Haven: Call of the King (PS2)

Haven: Call of the King (PS2)

Written by Tyler Sager on 12/25/2002 for PS2  
More On: Haven: Call of the King (PS2)
I like chocolate. I like cinnamon, dill, mustard, blueberries, horseradish, garlic, thousand island dressing, and brown sugar. But I certainly don’t like them all together. Even a few of those items, in combination, could be quite good. Mix them all into a single dish, and, well, I’m going to have words with the chef.

That seems to be what’s happened with the incredibly ambitious Haven —too much of too many good things. So much that it’s a bit difficult to place Haven into a particular category of game. “Action/Adventure”, certainly. But it’s much more than a typical platformer. There’s also a touch of car racing, boat racing, aerial dogfights, rail-shooters, space combat, and even something akin to the venerable Marble Madness. With so much effort being placed into getting everything in a single game, each individual aspect of the game comes up somewhat lacking.

The game starts off seeming to be a typical 3D platformer. A millennium ago, the kindly and benevolent king left to head off for some galactic crusade. Always forward-thinking, he left a giant bell with which to contact him in case of emergencies. While the king was away, the bell was forgotten and the evil Vetch stepped in and enslaved the good people of the kingdom, subjecting them to a nasty virus to which only Vetch held the antidote. Fast-forward 1,000 years and enter Our Hero, Haven, a young slave with disturbing dreams about a giant bell. Following the track of his dreams, Haven sets out with his Magnetic Yo-Yo of Death and his robotic bird, Talon.

Most of the platforming-type levels consist of the typical “find various objects to get to the next level” approach. In this case, Haven much collect a combination of cogs and feathers to reach his objectives. Haven has the usual repertoire of moves like jumping and power-sliding. In addition, he has a yo-yo type weapon that doubles as a grappling hook for some fancy zip-line action. He also has a power-shield to take the bite out of the enemy attacks. The control of all this is pretty good, but not outstanding. As a platformer alone, Haven just isn’t all that great. Add all the other elements and Haven is…well, just not all that great.

The game is about 30-40% typical platformer, while the rest is made up of driving, flying, space combat, and a few other types of mini-games. The execution of these ranges from “just OK” to “pretty bad”. None of the sequences are overly challenging, but most are overly long. I think that Haven just misses the boat when it comes to proper amounts of each part of the game. I would start each new action sequence thinking, “OK, this is kinda fun” or “hey, that’s kinda cute”. And after while, I decided I was done enjoying that particular rail-shooter, or space dogfight. Unfortunately, the game decided that I needed at least a few more levels of each. I would actually find myself cringing when I saw Haven jump behind yet another gun turret on yet another train. And cringing is just not the reaction I usually want from a game.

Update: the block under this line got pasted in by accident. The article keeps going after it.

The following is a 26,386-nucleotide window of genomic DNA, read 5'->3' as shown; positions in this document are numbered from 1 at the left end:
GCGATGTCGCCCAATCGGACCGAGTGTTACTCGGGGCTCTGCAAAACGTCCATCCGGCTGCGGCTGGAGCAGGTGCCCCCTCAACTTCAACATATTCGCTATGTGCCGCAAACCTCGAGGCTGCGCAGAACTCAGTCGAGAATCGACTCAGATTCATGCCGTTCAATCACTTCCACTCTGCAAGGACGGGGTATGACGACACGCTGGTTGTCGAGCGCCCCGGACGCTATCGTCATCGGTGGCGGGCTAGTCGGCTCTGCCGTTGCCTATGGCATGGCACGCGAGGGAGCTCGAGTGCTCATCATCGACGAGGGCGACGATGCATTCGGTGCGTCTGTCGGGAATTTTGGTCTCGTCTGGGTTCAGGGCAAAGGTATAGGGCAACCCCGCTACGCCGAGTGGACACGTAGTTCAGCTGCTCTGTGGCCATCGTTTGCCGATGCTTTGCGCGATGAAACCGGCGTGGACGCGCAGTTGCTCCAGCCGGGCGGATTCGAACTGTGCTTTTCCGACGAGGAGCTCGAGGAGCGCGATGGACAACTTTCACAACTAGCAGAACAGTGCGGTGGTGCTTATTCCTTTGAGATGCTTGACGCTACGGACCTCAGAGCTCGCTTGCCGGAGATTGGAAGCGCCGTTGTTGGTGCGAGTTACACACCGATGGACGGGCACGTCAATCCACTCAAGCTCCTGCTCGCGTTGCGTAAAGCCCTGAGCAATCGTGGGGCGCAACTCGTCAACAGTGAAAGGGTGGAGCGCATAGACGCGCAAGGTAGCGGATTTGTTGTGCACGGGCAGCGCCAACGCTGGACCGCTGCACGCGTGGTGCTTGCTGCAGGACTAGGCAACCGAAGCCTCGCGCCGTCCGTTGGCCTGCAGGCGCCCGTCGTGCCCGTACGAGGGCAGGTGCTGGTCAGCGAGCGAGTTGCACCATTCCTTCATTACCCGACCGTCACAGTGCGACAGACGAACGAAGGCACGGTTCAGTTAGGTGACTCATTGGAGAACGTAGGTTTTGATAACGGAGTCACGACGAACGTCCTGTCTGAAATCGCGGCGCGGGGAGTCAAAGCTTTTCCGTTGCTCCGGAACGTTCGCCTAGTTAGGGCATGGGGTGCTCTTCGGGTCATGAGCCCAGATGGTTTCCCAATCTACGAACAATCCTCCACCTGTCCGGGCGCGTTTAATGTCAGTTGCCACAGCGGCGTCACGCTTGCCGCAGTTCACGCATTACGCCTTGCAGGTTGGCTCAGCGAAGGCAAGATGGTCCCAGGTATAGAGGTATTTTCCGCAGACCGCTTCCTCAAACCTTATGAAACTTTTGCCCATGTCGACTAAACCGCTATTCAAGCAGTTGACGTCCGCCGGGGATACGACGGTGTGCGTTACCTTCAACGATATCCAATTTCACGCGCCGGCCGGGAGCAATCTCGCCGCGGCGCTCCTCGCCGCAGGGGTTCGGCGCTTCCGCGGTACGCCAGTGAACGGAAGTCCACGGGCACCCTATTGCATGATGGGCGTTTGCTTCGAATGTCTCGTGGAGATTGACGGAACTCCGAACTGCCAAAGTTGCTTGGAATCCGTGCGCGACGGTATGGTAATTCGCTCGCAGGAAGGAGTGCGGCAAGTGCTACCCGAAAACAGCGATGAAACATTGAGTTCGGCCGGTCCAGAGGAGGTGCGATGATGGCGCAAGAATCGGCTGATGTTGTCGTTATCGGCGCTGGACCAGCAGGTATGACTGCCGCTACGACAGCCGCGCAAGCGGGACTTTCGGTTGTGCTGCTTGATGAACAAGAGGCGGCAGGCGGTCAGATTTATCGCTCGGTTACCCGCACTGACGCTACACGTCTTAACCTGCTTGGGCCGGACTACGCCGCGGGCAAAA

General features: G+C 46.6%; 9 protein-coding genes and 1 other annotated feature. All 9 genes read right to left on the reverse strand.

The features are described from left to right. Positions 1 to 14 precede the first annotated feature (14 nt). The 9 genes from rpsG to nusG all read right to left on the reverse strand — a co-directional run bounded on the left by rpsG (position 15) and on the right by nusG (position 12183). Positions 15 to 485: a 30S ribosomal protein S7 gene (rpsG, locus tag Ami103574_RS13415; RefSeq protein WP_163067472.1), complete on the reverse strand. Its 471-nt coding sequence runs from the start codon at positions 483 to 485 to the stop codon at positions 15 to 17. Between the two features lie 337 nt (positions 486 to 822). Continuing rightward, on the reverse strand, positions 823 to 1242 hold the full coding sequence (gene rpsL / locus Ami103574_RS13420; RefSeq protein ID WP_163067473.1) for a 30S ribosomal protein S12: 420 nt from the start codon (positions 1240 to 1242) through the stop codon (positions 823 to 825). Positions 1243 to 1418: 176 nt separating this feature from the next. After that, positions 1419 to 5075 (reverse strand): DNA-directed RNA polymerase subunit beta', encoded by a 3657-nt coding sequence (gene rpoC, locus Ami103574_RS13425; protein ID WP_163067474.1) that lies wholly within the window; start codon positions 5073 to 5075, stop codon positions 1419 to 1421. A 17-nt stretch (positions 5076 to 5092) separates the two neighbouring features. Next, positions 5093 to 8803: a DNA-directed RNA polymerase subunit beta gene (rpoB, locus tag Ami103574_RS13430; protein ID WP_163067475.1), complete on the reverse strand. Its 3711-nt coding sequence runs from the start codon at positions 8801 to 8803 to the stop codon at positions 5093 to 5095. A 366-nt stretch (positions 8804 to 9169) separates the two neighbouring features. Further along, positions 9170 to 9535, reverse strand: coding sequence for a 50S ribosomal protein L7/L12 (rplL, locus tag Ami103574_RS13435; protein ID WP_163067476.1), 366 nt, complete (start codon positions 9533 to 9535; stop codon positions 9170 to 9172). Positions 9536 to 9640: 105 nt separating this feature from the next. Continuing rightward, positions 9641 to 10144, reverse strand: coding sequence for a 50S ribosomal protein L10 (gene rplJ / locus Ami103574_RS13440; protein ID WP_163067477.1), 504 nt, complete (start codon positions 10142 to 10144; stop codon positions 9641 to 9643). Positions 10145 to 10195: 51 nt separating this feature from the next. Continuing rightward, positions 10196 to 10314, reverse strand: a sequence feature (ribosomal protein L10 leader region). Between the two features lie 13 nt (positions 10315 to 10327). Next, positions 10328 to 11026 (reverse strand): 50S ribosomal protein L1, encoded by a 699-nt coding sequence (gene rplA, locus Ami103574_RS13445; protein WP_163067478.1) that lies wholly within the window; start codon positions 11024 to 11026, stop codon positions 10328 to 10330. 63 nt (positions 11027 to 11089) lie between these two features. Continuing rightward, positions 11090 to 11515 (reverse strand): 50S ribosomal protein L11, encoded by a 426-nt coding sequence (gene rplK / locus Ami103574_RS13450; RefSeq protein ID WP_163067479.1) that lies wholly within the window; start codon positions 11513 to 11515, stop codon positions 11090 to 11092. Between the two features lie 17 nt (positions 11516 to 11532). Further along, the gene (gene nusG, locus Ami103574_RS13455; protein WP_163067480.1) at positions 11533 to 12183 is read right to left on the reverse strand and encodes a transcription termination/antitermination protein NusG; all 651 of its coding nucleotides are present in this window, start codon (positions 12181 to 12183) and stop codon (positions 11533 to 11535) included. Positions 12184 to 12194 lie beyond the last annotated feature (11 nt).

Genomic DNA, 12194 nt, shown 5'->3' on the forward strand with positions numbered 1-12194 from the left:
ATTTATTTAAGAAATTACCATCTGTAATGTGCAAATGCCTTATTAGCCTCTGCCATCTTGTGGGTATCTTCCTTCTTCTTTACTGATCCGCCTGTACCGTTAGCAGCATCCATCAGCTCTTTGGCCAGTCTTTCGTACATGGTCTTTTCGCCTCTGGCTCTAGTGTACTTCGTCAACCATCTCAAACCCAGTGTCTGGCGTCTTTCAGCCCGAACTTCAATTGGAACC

Figuring out what needs to be done in each level is fairly simple, with a popup menu detailing each objective exactly. What isn’t clear much of the time is why a particular thing needs to be done, or how on earth Haven would know what to do. I don’t need a lot of explanation, or even very good explanation, but I want to know who told Haven, a man who had never traveled away from his home planet, that it is necessary to destroy several giant insects in order to collect the fuel needed to launch spacecraft into warp drive. Or that it’s the brown asteroids that hide the best weapons.

The graphics are pretty good, but certainly not the best I’ve seen. The animations are sharp, the some of the fire and water effects are neat, but there’s nothing here that really wowed me. Sound effects are right on par—decent, but not great. The voice work was pretty bad, however, and the dialogue was several times teetering on the edge of intolerable.

The game plays somewhere around the 12-15 hour mark, depending on skill. For those who just don’t get enough of the game playing through the main storyline, there are several bonus items to collect and a few bonus levels to unlock. These aren’t necessary for finishing the game, but there is a slightly different ending for those with the stamina to complete all the extras. This is a good length for a game of this type, which was already starting to seriously outstay its welcome toward the end.

Will you enjoy Haven? I really don’t know. It’s not a terrible game, but there are a lot of much-better platforming games out there with which to spend your valuable time and money. For those die-hard action gamers, you’ll probably find your time spent with Haven worthwhile. For everyone else, give this a pass unless you just really need that action platformer fix and you’ve played everything else.
A run-of-the-mill action/adventure that tries to do too many things, and consequently does none of them particularly well.

Rating: 6.9 Mediocre

* The product in this article was sent to us by the developer/company.

About Author

I'm an old-school gamer, and have been at it ever since the days of the Atari 2600. I took a hiatus from the console world to focus on PC games after that, but I've come back into the fold with the PS2. I'm an RPG and strategy fan, and could probably live my gaming life off a diet of nothing else. I also have soft spot for those off-the-wall, independent-developer games, so I get to see more than my share of innovative (and often strange) titles.

Away from the computer, I'm an avid boardgamer, thoroughly enjoying the sound of dice clattering across a table. I also enjoy birdwatching and just mucking around in the Great Outdoors.
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